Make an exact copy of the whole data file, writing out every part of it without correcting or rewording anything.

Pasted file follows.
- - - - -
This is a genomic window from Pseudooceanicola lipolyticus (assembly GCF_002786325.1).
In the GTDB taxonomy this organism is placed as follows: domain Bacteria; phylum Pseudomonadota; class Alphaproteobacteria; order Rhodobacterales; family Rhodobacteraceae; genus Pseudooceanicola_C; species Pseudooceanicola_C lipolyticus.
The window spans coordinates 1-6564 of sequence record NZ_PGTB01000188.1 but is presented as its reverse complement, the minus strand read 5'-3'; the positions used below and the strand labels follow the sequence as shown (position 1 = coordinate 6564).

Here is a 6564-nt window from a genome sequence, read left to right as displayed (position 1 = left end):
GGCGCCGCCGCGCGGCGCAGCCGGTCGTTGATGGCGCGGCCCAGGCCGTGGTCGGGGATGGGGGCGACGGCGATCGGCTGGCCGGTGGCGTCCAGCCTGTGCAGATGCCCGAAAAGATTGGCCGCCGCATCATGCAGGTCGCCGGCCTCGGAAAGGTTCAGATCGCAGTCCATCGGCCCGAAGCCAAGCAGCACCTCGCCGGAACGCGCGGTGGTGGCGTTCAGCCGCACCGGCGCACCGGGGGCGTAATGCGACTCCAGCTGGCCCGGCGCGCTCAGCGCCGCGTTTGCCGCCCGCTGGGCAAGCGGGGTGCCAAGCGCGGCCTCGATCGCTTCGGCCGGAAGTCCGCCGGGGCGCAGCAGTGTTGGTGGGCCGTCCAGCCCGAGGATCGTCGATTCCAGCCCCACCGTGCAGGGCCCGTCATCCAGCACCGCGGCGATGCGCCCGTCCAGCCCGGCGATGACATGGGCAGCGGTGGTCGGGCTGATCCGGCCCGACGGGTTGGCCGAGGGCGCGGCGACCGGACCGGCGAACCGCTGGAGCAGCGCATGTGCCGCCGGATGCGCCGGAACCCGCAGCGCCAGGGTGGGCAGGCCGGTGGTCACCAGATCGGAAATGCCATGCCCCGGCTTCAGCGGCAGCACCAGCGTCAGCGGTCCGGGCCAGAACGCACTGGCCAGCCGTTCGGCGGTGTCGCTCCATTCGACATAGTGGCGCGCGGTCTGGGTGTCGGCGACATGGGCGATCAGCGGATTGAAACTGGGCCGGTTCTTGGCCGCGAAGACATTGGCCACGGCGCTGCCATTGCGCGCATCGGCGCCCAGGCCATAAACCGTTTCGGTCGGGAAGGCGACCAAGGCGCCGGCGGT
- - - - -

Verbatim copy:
This is a genomic window from Pseudooceanicola lipolyticus (assembly GCF_002786325.1).
In the GTDB taxonomy this organism is placed as follows: domain Bacteria; phylum Pseudomonadota; class Alphaproteobacteria; order Rhodobacterales; family Rhodobacteraceae; genus Pseudooceanicola_C; species Pseudooceanicola_C lipolyticus.
The window spans coordinates 1-6564 of sequence record NZ_PGTB01000188.1 but is presented as its reverse complement, the minus strand read 5'-3'; the positions used below and the strand labels follow the sequence as shown (position 1 = coordinate 6564).

Here is a 6564-nt window from a genome sequence, read left to right as displayed (position 1 = left end):
GGCGCCGCCGCGCGGCGCAGCCGGTCGTTGATGGCGCGGCCCAGGCCGTGGTCGGGGATGGGGGCGACGGCGATCGGCTGGCCGGTGGCGTCCAGCCTGTGCAGATGCCCGAAAAGATTGGCCGCCGCATCATGCAGGTCGCCGGCCTCGGAAAGGTTCAGATCGCAGTCCATCGGCCCGAAGCCAAGCAGCACCTCGCCGGAACGCGCGGTGGTGGCGTTCAGCCGCACCGGCGCACCGGGGGCGTAATGCGACTCCAGCTGGCCCGGCGCGCTCAGCGCCGCGTTTGCCGCCCGCTGGGCAAGCGGGGTGCCAAGCGCGGCCTCGATCGCTTCGGCCGGAAGTCCGCCGGGGCGCAGCAGTGTTGGTGGGCCGTCCAGCCCGAGGATCGTCGATTCCAGCCCCACCGTGCAGGGCCCGTCATCCAGCACCGCGGCGATGCGCCCGTCCAGCCCGGCGATGACATGGGCAGCGGTGGTCGGGCTGATCCGGCCCGACGGGTTGGCCGAGGGCGCGGCGACCGGACCGGCGAACCGCTGGAGCAGCGCATGTGCCGCCGGATGCGCCGGAACCCGCAGCGCCAGGGTGGGCAGGCCGGTGGTCACCAGATCGGAAATGCCATGCCCCGGCTTCAGCGGCAGCACCAGCGTCAGCGGTCCGGGCCAGAACGCACTGGCCAGCCGTTCGGCGGTGTCGCTCCATTCGACATAGTGGCGCGCGGTCTGGGTGTCGGCGACATGGGCGATCAGCGGATTGAAACTGGGCCGGTTCTTGGCCGCGAAGACATTGGCCACGGCGCTGCCATTGCGCGCATCGGCGCCCAGGCCATAAACCGTTTCGGTCGGGAAGGCGACCAAGGCGCCGGCGGT